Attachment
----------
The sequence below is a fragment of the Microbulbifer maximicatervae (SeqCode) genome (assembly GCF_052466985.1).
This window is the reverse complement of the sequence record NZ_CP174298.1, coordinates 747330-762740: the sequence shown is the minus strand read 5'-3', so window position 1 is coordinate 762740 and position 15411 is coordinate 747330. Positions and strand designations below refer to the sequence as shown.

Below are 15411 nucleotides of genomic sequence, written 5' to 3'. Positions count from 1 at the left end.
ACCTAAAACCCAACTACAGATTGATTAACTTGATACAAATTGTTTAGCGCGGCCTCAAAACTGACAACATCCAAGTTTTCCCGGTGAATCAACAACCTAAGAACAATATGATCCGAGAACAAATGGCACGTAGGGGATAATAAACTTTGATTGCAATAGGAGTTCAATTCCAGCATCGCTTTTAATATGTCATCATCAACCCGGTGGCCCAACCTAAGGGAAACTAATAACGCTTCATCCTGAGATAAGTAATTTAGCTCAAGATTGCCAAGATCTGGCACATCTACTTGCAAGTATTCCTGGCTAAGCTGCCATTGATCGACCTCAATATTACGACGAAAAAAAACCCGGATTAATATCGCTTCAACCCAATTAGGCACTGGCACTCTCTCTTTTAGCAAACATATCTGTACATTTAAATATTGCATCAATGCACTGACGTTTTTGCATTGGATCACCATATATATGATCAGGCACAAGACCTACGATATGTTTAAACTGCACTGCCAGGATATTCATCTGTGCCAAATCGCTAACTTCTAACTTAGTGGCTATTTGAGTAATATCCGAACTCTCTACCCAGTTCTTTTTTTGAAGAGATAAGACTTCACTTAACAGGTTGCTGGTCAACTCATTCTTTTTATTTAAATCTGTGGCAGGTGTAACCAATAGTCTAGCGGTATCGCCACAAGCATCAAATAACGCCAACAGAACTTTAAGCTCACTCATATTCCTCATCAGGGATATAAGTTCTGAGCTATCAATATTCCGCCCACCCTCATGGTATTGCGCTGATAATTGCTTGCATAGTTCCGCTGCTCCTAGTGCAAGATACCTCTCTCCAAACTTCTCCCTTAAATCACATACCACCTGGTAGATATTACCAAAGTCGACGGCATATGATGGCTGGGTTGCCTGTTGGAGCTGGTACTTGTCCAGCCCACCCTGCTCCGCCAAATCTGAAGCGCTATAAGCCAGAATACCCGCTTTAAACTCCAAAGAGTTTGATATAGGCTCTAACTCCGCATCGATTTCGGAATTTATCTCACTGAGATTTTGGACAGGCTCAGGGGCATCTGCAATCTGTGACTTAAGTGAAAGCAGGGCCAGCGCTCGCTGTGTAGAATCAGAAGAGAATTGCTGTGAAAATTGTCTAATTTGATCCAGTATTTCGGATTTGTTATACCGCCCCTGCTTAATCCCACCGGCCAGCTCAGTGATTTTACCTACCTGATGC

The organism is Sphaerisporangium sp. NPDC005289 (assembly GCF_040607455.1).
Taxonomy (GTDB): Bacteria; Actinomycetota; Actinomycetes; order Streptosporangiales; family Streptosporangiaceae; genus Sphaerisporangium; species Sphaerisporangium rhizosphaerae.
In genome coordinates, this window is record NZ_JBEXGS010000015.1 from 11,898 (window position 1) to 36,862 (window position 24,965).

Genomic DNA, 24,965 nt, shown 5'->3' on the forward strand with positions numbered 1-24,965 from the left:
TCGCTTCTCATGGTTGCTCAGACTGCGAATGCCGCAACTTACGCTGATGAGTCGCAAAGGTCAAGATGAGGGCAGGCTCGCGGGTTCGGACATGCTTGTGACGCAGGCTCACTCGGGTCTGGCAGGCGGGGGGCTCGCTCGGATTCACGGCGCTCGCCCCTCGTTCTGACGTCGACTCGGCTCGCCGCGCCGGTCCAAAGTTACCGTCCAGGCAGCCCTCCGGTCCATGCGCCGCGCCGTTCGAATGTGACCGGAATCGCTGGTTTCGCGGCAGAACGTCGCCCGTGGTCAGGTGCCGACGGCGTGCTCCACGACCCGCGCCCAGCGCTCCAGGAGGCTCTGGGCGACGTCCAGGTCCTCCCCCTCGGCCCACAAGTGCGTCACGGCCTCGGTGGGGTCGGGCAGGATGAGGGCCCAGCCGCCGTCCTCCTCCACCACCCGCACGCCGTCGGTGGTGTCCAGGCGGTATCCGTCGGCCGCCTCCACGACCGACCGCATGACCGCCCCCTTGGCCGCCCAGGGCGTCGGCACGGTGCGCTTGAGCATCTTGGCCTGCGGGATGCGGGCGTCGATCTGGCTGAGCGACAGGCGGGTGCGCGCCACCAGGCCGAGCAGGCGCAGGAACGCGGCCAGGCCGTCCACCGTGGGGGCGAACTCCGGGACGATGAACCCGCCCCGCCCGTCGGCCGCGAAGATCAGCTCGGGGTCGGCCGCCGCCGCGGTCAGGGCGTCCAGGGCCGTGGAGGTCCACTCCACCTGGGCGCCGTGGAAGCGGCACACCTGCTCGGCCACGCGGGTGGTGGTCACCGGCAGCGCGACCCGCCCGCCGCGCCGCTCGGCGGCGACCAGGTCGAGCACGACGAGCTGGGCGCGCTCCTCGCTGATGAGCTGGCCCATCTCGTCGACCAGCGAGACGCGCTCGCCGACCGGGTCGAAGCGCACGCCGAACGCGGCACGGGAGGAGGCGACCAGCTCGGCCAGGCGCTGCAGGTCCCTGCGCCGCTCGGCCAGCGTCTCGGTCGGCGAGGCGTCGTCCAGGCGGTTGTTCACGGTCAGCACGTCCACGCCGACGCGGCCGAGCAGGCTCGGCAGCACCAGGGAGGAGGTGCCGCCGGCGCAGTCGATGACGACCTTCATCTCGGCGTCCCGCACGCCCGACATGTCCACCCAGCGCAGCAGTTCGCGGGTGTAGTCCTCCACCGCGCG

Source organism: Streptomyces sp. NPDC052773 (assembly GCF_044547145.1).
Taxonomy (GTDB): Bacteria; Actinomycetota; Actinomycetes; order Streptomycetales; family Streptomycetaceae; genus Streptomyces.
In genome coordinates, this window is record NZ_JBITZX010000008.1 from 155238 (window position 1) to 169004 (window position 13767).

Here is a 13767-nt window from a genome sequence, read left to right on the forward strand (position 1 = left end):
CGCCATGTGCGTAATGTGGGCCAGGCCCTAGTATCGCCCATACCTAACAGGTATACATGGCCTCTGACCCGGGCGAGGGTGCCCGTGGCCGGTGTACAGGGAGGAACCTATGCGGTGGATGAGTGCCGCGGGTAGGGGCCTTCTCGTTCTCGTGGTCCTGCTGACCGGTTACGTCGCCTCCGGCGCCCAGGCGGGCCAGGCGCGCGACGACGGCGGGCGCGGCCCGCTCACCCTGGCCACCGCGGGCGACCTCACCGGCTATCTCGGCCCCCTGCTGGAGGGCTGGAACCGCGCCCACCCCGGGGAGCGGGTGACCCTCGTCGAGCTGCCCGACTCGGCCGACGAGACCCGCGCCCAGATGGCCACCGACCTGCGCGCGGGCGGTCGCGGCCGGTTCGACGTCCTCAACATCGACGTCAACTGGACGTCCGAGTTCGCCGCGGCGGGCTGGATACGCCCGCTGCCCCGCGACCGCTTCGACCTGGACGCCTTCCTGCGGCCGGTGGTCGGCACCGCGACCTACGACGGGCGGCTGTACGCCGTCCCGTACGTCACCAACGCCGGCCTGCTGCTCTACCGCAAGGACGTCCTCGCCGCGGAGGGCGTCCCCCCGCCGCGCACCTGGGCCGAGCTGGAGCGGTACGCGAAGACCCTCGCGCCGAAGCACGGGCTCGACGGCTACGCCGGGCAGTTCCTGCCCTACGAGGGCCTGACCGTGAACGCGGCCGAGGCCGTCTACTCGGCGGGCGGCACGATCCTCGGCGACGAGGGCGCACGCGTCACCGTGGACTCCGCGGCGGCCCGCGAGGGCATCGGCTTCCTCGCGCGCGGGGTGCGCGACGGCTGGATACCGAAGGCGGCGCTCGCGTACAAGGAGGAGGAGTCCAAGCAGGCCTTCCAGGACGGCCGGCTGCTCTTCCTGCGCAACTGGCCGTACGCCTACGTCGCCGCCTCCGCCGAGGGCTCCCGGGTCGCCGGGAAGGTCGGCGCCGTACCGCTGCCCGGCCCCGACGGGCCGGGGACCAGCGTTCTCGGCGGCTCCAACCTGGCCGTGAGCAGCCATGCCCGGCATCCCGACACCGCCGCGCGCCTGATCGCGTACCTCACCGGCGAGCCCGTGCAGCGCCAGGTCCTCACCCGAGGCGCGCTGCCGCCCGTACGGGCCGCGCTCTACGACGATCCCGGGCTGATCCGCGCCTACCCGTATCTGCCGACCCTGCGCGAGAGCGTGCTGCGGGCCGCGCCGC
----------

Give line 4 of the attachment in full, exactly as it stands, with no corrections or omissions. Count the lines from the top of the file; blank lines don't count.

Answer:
ACCTAAAACCCAACTACAGATTGATTAACTTGATACAAATTGTTTAGCGCGGCCTCAAAACTGACAACATCCAAGTTTTCCCGGTGAATCAACAACCTAAGAACAATATGATCCGAGAACAAATGGCACGTAGGGGATAATAAACTTTGATTGCAATAGGAGTTCAATTCCAGCATCGCTTTTAATATGTCATCATCAACCCGGTGGCCCAACCTAAGGGAAACTAATAACGCTTCATCCTGAGATAAGTAATTTAGCTCAAGATTGCCAAGATCTGGCACATCTACTTGCAAGTATTCCTGGCTAAGCTGCCATTGATCGACCTCAATATTACGACGAAAAAAAACCCGGATTAATATCGCTTCAACCCAATTAGGCACTGGCACTCTCTCTTTTAGCAAACATATCTGTACATTTAAATATTGCATCAATGCACTGACGTTTTTGCATTGGATCACCATATATATGATCAGGCACAAGACCTACGATATGTTTAAACTGCACTGCCAGGATATTCATCTGTGCCAAATCGCTAACTTCTAACTTAGTGGCTATTTGAGTAATATCCGAACTCTCTACCCAGTTCTTTTTTTGAAGAGATAAGACTTCACTTAACAGGTTGCTGGTCAACTCATTCTTTTTATTTAAATCTGTGGCAGGTGTAACCAATAGTCTAGCGGTATCGCCACAAGCATCAAATAACGCCAACAGAACTTTAAGCTCACTCATATTCCTCATCAGGGATATAAGTTCTGAGCTATCAATATTCCGCCCACCCTCATGGTATTGCGCTGATAATTGCTTGCATAGTTCCGCTGCTCCTAGTGCAAGATACCTCTCTCCAAACTTCTCCCTTAAATCACATACCACCTGGTAGATATTACCAAAGTCGACGGCATATGATGGCTGGGTTGCCTGTTGGAGCTGGTACTTGTCCAGCCCACCCTGCTCCGCCAAATCTGAAGCGCTATAAGCCAGAATACCCGCTTTAAACTCCAAAGAGTTTGATATAGGCTCTAACTCCGCATCGATTTCGGAATTTATCTCACTGAGATTTTGGACAGGCTCAGGGGCATCTGCAATCTGTGACTTAAGTGAAAGCAGGGCCAGCGCTCGCTGTGTAGAATCAGAAGAGAATTGCTGTGAAAATTGTCTAATTTGATCCAGTATTTCGGATTTGTTATACCGCCCCTGCTTAATCCCACCGGCCAGCTCAGTGATTTTACCTACCTGATGC